Saturday, June 11
I attended this business seminar entitled something like "Business in a Turbulent Economy." It was sponsored by the Mays Business School here, mostly for A&M alumni, and went from 9-5pm with a happy hour reception afterwards. I attended and wore my business dress. You may be wondering, You are a bioengineer; what are you doing attending a business seminar? No, it was not just for the breakfast and lunch. I wanted to see if I could learn anything about the economy and business from this. I do have hopes of one day opening my own business, be it a bakery, a franchise, or a biotech company.
|View from the Universitiy Club, top of Rudder tower|
The whole thing about "Aggies help Aggies" fosters this community atmosphere among these alumni. They were really nice to talk to and told me about resources. At the reception, I chatted with a woman working with IKEA in Dallas, and she told me about a non-profit group there that refits medical devices to be used in third world countries.
The seminar itself was enlightening and allowed me to explore the business world. I definitely enjoyed myself.
Sunday, June 12
Umm, I don't remember much, except that I went to Schlotzsky's again:
|The "Original" - pretty yummy|
Sigh, no vessels again today. So, Tam and I just did more mathematical modeling. I climbed a tree:
Attended another lunchtime seminar. This time, the REU seminar had a grad student panel, in which we asked about "Life as a Grad Student." Sounds like grad school is the way to go in this troubling economy, and one must be diligent about searching for funding. Not everyone gets funding as a grad student. You really need to constantly look for fellowships and grants.
I can't remember when I did this, but I visited the Cosgriff-Hernandez lab here. Dr CH is a biomedical engineer whose lab focuses on tissue engineering. I asked for a tour of the lab, which one of the grad students politely obliged. It was really cool. They create various hydrogels as grafts for blood vessels if one needs to be removed in surgery. The grad student who gave me the tour showed me her hydrogels and said that they use polymer chemistry synthesis to attach certain integrins to allow for selective binding of cells to the inside of the hydrogel. When the hydrogel is inserted, you do not want all types of cells and biological debris binding to the inside, otherwise it would just clog the vessel and prevent normal function. I got pretty excited and plan to prepare myself for a future in working with stuff like this. I need to take a polymer chemistry synthesis class and continue with my tissue engineering track.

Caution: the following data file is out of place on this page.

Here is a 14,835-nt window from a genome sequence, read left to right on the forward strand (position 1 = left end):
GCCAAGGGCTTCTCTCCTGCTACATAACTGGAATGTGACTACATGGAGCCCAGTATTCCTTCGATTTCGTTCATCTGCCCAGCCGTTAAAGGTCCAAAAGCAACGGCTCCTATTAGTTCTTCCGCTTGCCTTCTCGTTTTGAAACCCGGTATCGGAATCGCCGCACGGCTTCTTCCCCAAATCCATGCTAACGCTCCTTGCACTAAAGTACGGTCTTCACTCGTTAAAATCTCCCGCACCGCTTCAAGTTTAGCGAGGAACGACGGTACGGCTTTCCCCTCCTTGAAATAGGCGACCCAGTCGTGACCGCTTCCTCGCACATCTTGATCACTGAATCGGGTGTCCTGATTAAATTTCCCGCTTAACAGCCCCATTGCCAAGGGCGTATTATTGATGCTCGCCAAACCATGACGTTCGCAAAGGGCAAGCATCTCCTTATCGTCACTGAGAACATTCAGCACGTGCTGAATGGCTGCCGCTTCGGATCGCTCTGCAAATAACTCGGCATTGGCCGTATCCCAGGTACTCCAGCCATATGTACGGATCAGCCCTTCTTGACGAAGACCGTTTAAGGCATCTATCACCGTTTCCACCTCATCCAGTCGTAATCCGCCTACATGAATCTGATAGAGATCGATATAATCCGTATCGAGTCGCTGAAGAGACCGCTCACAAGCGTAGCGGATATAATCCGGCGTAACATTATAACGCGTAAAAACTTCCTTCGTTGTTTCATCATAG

Wednesday, June 15
No vessels yet again, so Tam and I did more mathematical modeling, yay! We met in the afternoon and tried to develop some empirical model of lymphangion response, but we actually spent half the time doing a crossword puzzle. LOL. We finished it though! First one I've ever done!!!
|This girl makes it look like she's gliding across the wall.|
Nighttime rolls around and we head over to Ash's cousin's place. We play rock band, which is a good return for me after two years. Fun stuff. And then Lin let me borrow "How to Train Your Dragon" and "Mastermind." I watched "How to Train Your Dragon" that night. Sooooo good! I am seriously buying this movie when I return home. The way they made the dragon act and move is very true to animal behavior: the sliding scale between curiosity, love, fear, and defensiveness. The animation was great, and the story was superb. It was not a strained, heavily milked story-line, and neither were the jokes. It did not try to make too much humor, but had a decent amount to aid the story along. The main characters are likeable, although the annoying teen side-characters are the only "strain" on the movie. Definitely a recommend if you haven't seen it yet.